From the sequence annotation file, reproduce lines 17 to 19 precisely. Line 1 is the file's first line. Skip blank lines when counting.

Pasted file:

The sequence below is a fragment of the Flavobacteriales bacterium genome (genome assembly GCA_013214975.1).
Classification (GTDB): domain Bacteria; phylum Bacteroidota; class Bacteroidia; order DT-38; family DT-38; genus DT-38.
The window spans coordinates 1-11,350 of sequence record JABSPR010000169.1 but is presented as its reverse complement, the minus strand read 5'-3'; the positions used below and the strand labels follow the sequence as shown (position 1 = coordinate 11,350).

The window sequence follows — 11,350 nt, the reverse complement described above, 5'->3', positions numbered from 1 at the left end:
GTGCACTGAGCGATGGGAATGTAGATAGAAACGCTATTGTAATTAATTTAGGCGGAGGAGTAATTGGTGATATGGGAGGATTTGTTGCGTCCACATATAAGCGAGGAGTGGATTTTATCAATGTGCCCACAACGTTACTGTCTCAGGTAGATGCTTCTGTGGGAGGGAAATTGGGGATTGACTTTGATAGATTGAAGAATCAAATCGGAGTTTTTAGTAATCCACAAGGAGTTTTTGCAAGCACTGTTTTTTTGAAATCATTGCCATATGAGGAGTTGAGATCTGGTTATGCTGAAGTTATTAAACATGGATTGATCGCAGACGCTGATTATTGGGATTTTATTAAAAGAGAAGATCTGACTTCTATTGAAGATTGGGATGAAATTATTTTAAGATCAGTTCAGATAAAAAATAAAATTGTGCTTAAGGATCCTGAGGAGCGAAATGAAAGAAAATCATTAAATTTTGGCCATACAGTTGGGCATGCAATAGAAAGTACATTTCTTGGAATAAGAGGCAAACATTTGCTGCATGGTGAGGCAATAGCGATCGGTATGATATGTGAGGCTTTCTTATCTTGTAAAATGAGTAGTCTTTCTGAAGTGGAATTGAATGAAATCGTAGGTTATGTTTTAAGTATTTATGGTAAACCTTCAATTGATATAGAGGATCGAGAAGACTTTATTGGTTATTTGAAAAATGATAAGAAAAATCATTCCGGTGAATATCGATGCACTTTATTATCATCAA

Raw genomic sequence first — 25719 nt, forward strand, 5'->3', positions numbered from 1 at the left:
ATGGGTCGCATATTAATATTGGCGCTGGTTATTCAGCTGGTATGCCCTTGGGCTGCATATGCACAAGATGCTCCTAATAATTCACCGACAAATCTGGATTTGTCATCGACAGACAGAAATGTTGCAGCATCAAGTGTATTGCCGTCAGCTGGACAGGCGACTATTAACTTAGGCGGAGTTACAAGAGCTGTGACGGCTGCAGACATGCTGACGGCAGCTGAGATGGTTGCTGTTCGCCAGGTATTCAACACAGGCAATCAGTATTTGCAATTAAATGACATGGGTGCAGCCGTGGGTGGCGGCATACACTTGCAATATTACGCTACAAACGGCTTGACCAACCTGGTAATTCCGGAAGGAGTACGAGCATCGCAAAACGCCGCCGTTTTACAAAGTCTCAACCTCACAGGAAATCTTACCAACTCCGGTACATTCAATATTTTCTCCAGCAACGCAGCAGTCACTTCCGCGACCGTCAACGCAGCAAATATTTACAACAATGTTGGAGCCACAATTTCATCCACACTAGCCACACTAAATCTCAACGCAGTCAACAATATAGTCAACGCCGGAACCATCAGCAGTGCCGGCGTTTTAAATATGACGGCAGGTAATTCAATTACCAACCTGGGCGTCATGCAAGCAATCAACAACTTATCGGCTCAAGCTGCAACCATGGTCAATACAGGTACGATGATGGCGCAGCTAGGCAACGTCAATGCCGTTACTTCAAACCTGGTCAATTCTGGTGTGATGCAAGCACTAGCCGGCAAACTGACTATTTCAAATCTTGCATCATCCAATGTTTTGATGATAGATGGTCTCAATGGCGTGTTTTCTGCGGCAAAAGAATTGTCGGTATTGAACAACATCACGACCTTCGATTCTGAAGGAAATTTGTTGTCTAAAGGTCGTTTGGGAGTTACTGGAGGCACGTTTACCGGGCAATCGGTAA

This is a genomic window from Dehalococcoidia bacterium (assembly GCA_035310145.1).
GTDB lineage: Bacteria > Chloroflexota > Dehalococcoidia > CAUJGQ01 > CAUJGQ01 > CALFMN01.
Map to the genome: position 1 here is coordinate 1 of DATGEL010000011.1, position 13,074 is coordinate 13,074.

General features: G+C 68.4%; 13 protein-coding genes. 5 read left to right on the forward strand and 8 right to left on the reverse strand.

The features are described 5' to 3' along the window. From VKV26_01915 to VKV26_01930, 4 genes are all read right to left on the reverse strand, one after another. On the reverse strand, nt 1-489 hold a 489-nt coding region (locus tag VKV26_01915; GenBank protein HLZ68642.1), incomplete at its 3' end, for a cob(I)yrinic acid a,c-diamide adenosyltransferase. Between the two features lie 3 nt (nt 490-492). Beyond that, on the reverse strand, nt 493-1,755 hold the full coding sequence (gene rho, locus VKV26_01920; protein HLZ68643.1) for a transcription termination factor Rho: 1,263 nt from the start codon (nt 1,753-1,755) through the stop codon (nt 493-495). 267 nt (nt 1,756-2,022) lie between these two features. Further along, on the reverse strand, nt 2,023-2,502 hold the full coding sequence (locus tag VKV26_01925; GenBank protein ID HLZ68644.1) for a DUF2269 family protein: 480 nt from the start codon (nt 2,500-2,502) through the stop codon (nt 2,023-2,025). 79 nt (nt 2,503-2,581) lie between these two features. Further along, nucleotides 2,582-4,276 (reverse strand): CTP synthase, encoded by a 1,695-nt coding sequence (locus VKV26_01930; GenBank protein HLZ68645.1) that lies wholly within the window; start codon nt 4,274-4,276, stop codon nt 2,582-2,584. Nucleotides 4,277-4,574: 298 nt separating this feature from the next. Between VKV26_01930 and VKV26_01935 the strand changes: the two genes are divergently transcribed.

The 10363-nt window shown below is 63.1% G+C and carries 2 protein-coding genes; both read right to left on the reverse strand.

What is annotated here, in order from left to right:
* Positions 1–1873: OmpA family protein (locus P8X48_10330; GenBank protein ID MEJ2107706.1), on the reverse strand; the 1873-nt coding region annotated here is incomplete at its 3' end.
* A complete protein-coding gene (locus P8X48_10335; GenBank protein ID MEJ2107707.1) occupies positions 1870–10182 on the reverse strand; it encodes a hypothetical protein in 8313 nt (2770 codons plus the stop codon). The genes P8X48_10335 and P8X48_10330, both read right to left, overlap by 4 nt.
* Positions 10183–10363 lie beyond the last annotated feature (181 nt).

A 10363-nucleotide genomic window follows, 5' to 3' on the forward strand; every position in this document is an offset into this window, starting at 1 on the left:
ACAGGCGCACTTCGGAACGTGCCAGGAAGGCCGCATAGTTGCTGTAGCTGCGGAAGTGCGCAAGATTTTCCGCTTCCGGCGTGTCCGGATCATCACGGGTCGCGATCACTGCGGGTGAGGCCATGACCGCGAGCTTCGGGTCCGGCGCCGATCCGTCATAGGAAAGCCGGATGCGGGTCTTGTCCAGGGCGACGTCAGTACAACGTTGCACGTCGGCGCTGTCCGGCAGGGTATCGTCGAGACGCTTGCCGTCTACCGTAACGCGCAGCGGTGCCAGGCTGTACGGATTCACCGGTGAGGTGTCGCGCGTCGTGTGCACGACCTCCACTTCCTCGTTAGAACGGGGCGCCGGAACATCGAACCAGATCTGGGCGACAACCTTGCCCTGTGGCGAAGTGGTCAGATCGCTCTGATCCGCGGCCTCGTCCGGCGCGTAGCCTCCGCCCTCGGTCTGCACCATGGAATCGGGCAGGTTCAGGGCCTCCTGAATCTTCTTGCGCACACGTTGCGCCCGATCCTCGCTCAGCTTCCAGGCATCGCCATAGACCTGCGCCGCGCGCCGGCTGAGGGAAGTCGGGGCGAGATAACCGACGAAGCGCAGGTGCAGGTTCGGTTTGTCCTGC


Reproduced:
* Positions 10183–10363 lie beyond the last annotated feature (181 nt).

A 10363-nucleotide genomic window follows, 5' to 3' on the forward strand; every position in this document is an offset into this window, starting at 1 on the left:
ACAGGCGCACTTCGGAACGTGCCAGGAAGGCCGCATAGTTGCTGTAGCTGCGGAAGTGCGCAAGATTTTCCGCTTCCGGCGTGTCCGGATCATCACGGGTCGCGATCACTGCGGGTGAGGCCATGACCGCGAGCTTCGGGTCCGGCGCCGATCCGTCATAGGAAAGCCGGATGCGGGTCTTGTCCAGGGCGACGTCAGTACAACGTTGCACGTCGGCGCTGTCCGGCAGGGTATCGTCGAGACGCTTGCCGTCTACCGTAACGCGCAGCGGTGCCAGGCTGTACGGATTCACCGGTGAGGTGTCGCGCGTCGTGTGCACGACCTCCACTTCCTCGTTAGAACGGGGCGCCGGAACATCGAACCAGATCTGGGCGACAACCTTGCCCTGTGGCGAAGTGGTCAGATCGCTCTGATCCGCGGCCTCGTCCGGCGCGTAGCCTCCGCCCTCGGTCTGCACCATGGAATCGGGCAGGTTCAGGGCCTCCTGAATCTTCTTGCGCACACGTTGCGCCCGATCCTCGCTCAGCTTCCAGGCATCGCCATAGACCTGCGCCGCGCGCCGGCTGAGGGAAGTCGGGGCGAGATAACCGACGAAGCGCAGGTGCAGGTTCGGTTTGTCCTGC